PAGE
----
MG is mainly mediated by acetylcholine receptor antibodies (AChR-Ab), which were demonstrated to be associated with the severity of disease in individuals. However, the heterogeneity of AChR-Ab and no elevated titers of AChR-ab in the minority of MG patients limited the clinical significance of measuring the antibodies.[1,7] In addition, there are some patients with elevated titers of antibodies against muscle-specific kinase (MuSK), Titin, RyR and LRP4,[8-11] signifying the heterogeneity of the autoimmune disease. Identification of specific markers of disease activity and severity is of great interest to clinicians. Changes in peripheral lymphocyte subsets were reported in patients with MG as well as patients with other autoimmune diseases, including systemic lupus erythematosus, rheumatoid arthritis and Sjogren's syndrome,[14,15] suggesting that these abnormal distributions of lymphocyte subsets may be involved in the pathogenesis of autoimmune diseases.[16-19] CD4+ T helper cells have an important role in an experimental animal model of myasthenia gravis (EAMG) and MG patients as they influence autoreactive B cell production of anti-AChR antibodies. Th1, Th2, Th17 and regulatory T (Treg) cells, which were differentiated from Naïve CD4+ T cells, have been shown to be involved in the pathogenesis of MG. B cells, because of the key contribution to humoral immune responses involving the secretion of antibodies, are generally considered to be pathogenic in the majority of autoimmune diseases. Recent evidence indicates that specific B cell subsets can negatively regulate immune responses by constraining Th1 and Th17 responses, indicative of the existence of regulatory B (Breg) cells. Natural killer (NK) cells predominantly participate in the innate immune response to infections. NK cell-derived interferon-gamma activates Th1 helper cells, and NK cells can impact acquired immunity. The subsets of lymphocytes mentioned above have been demonstrated to be involved in the pathogenesis of MG, but the role of lymphocyte subsets in symptomatic exacerbation in MG patients is not fully understood.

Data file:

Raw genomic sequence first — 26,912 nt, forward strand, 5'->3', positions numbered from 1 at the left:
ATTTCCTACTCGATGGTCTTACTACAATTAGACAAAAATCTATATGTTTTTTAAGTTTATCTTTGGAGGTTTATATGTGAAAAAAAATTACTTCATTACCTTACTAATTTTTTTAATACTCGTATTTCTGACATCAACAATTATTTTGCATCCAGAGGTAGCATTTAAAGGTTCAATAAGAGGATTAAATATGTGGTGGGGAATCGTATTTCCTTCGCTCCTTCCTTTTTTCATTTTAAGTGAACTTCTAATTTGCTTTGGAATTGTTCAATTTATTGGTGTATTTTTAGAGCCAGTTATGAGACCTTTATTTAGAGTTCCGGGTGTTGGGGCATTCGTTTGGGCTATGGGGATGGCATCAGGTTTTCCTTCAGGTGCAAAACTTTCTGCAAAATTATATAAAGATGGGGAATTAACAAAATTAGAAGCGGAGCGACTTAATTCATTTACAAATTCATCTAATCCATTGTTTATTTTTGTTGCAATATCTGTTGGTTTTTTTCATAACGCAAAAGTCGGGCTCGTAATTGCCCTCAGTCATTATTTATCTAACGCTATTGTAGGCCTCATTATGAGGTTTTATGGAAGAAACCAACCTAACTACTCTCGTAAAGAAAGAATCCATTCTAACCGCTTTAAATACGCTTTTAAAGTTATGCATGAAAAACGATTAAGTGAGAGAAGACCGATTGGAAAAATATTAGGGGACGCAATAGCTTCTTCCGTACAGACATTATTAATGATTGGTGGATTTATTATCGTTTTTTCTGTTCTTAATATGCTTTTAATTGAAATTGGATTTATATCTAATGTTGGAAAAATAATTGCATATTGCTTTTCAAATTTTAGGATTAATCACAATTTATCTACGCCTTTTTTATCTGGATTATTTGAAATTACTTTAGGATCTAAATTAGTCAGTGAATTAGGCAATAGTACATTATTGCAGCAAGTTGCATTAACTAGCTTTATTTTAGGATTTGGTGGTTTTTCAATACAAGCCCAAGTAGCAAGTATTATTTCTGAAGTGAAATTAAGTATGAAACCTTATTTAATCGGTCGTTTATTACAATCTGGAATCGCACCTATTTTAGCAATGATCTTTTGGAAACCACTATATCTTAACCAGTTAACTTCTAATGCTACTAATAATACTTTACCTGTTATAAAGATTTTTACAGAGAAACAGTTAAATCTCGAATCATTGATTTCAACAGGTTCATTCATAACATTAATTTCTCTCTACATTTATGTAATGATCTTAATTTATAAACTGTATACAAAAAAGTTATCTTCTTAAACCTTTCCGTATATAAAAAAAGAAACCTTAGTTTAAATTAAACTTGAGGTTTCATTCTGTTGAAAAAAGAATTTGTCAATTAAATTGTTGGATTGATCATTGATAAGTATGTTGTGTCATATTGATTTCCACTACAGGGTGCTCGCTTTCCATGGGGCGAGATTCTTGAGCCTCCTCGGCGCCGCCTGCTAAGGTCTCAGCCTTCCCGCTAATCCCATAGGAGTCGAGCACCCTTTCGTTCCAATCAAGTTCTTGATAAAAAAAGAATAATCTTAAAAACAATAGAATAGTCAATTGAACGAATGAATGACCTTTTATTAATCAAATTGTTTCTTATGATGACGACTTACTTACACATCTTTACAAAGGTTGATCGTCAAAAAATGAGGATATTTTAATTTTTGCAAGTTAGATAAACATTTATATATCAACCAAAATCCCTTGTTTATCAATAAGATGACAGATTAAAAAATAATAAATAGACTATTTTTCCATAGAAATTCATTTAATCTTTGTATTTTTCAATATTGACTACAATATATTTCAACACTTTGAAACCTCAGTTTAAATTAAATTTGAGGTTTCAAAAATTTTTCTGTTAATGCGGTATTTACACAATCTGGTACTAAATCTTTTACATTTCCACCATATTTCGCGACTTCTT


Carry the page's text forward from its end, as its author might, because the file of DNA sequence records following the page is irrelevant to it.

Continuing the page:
NK cells which play an important role during viral infection and tumor diseases, were considered to be involved in the regulation of autoimmunity in animal models and in humans.[24-26] NK cell numbers were found to decline with progression of most autoimmune diseases of humans.[27-29] Interestingly, the number of NK cells was increased significantly after plasmapheresis in patients with MG, indicating that they may become an important marker for monitoring clinical activation in MG patients.